SHANGHAI, China – A powerful typhoon pummeled southern China on Thursday, killing at least 21 people and leaving 27 Vietnamese fishermen missing after their boats sank in Chinese waters.
Chanchu, which was downgraded to a tropical storm, has killed more than 60 people in Asia, including 37 last weekend in the Philippines, where it destroyed thousands of homes.
China's official Xinhua News Agency said Friday that 13 people died from flooding and landslides in the southeastern province of Fujian. Another eight perished in neighboring Guangdong province.
By early Friday the dramatically weakened storm has moved into the East China Sea.
The storm hit the coast of China early Thursday, flooding scores of homes and forcing the evacuation of more than 1 million people before weakening to a severe tropical storm.
The missing Vietnamese fishermen were on three boats that sank in Chinese waters, Vietnamese officials said Thursday. Six other boats with 67 fishermen were able to reach an island and report the sinking of the other vessels. Vietnam asked Chinese authorities to help search for the missing.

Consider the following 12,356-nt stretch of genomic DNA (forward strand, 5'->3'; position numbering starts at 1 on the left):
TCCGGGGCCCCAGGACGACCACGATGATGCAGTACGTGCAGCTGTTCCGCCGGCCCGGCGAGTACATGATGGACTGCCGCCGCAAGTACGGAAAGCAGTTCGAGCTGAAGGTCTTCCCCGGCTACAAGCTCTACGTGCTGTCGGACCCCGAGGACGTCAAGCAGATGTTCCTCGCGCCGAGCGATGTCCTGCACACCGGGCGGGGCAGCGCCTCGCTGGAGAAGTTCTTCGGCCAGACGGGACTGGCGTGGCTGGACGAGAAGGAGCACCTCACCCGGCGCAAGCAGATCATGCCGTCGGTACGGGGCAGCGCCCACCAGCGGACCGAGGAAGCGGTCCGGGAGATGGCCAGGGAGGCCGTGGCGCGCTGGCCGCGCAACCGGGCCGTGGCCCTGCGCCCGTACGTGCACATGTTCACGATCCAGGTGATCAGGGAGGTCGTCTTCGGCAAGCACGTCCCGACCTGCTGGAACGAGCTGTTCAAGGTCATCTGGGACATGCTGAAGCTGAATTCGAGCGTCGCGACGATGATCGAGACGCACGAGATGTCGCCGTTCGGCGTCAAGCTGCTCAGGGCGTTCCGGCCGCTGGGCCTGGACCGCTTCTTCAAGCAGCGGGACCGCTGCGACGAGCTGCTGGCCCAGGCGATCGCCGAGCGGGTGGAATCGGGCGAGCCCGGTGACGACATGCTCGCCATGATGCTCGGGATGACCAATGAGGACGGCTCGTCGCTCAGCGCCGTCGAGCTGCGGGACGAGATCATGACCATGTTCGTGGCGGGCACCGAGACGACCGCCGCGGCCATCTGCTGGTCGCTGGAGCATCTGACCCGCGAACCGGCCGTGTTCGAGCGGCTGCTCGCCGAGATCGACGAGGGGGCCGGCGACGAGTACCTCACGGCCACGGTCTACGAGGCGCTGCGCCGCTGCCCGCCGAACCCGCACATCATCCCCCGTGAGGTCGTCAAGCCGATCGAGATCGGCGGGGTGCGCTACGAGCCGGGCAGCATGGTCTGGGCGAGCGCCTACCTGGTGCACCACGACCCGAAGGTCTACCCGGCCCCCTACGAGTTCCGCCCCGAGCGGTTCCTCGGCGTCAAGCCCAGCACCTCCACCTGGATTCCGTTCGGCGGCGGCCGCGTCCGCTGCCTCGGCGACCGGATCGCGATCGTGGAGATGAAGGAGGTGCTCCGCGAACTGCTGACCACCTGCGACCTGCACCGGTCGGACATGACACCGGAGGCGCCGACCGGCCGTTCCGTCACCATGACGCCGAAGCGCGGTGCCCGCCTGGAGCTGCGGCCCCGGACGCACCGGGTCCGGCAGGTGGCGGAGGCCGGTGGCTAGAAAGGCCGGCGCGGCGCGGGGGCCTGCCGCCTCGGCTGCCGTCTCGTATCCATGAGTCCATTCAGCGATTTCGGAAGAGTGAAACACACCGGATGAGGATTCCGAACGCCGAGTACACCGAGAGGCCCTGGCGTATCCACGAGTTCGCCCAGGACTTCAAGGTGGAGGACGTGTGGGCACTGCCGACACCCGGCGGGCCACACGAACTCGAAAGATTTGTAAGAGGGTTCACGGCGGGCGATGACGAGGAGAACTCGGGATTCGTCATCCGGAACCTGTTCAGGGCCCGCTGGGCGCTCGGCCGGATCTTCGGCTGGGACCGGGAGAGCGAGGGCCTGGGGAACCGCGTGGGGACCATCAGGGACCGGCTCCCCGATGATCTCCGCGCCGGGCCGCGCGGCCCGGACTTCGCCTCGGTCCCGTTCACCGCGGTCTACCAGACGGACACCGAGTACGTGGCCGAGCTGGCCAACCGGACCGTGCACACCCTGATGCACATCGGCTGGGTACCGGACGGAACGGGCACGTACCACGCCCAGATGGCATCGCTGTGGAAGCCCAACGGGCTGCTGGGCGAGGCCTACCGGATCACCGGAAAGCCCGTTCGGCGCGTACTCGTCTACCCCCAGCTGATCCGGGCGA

Taiwan reported the deaths of two women swept away by floods in the southern region of Pingtung on Wednesday.
In southern Japan, high waves swept away three 17-year-old male students swimming off Hateruma island in the Okinawa chain, leaving one dead and another missing, coast guard spokesman Shoji Kawabata said. The third was rescued.
China said it had moved more than 1 million people to safety in Guangdong and Fujian provinces. The storm bypassed the financial center of Hong Kong on the Guangdong coast.
Thousands of people evacuated from fishing boats and low-lying areas were staying with relatives, in tents, or in schools and government warehouses, said an official of the Chaozhou city government in Guangdong, who like many Chinese bureaucrats would only give his surname, Zhang.
Nearly 100,000 ships were ordered to return to harbor, Xinhua said.
T.C. Lee, an official with the Hong Kong Observatory, said Chanchu was the "most intense" typhoon to strike in the South China Sea in May, an early month in the annual cyclone season.
However, the early arrival of the year's first typhoon does not necessarily portend an unusually active storm season, Lee said by telephone.